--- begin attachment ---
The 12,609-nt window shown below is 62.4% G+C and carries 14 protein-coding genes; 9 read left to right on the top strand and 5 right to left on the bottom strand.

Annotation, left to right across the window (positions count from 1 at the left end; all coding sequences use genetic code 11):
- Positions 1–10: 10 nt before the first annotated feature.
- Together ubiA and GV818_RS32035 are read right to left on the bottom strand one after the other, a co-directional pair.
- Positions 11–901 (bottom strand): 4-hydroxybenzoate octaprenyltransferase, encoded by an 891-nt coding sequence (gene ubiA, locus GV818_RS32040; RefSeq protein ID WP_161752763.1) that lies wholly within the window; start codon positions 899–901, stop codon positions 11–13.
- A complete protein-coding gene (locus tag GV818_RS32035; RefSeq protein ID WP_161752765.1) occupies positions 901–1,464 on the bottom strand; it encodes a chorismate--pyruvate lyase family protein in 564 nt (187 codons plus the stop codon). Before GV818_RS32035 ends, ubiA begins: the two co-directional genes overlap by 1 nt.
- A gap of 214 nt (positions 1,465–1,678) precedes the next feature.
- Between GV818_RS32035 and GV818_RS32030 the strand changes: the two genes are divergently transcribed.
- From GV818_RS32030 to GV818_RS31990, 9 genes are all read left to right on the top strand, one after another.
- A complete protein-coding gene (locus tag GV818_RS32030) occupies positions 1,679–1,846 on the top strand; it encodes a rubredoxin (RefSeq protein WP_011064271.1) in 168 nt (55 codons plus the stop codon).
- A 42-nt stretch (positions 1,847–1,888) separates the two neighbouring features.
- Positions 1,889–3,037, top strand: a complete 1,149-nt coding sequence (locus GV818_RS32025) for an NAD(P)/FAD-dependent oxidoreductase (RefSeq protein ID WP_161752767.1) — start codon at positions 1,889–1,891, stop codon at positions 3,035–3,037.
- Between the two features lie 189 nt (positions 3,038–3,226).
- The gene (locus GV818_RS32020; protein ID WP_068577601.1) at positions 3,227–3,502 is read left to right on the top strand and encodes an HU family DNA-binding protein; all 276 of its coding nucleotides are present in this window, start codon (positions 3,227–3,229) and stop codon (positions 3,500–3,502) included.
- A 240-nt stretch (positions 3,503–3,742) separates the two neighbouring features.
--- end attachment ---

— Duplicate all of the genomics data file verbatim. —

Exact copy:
The 12,609-nt window shown below is 62.4% G+C and carries 14 protein-coding genes; 9 read left to right on the top strand and 5 right to left on the bottom strand.

Annotation, left to right across the window (positions count from 1 at the left end; all coding sequences use genetic code 11):
- Positions 1–10: 10 nt before the first annotated feature.
- Together ubiA and GV818_RS32035 are read right to left on the bottom strand one after the other, a co-directional pair.
- Positions 11–901 (bottom strand): 4-hydroxybenzoate octaprenyltransferase, encoded by an 891-nt coding sequence (gene ubiA, locus GV818_RS32040; RefSeq protein ID WP_161752763.1) that lies wholly within the window; start codon positions 899–901, stop codon positions 11–13.
- A complete protein-coding gene (locus tag GV818_RS32035; RefSeq protein ID WP_161752765.1) occupies positions 901–1,464 on the bottom strand; it encodes a chorismate--pyruvate lyase family protein in 564 nt (187 codons plus the stop codon). Before GV818_RS32035 ends, ubiA begins: the two co-directional genes overlap by 1 nt.
- A gap of 214 nt (positions 1,465–1,678) precedes the next feature.
- Between GV818_RS32035 and GV818_RS32030 the strand changes: the two genes are divergently transcribed.
- From GV818_RS32030 to GV818_RS31990, 9 genes are all read left to right on the top strand, one after another.
- A complete protein-coding gene (locus tag GV818_RS32030) occupies positions 1,679–1,846 on the top strand; it encodes a rubredoxin (RefSeq protein WP_011064271.1) in 168 nt (55 codons plus the stop codon).
- A 42-nt stretch (positions 1,847–1,888) separates the two neighbouring features.
- Positions 1,889–3,037, top strand: a complete 1,149-nt coding sequence (locus GV818_RS32025) for an NAD(P)/FAD-dependent oxidoreductase (RefSeq protein ID WP_161752767.1) — start codon at positions 1,889–1,891, stop codon at positions 3,035–3,037.
- Between the two features lie 189 nt (positions 3,038–3,226).
- The gene (locus GV818_RS32020; protein ID WP_068577601.1) at positions 3,227–3,502 is read left to right on the top strand and encodes an HU family DNA-binding protein; all 276 of its coding nucleotides are present in this window, start codon (positions 3,227–3,229) and stop codon (positions 3,500–3,502) included.
- A 240-nt stretch (positions 3,503–3,742) separates the two neighbouring features.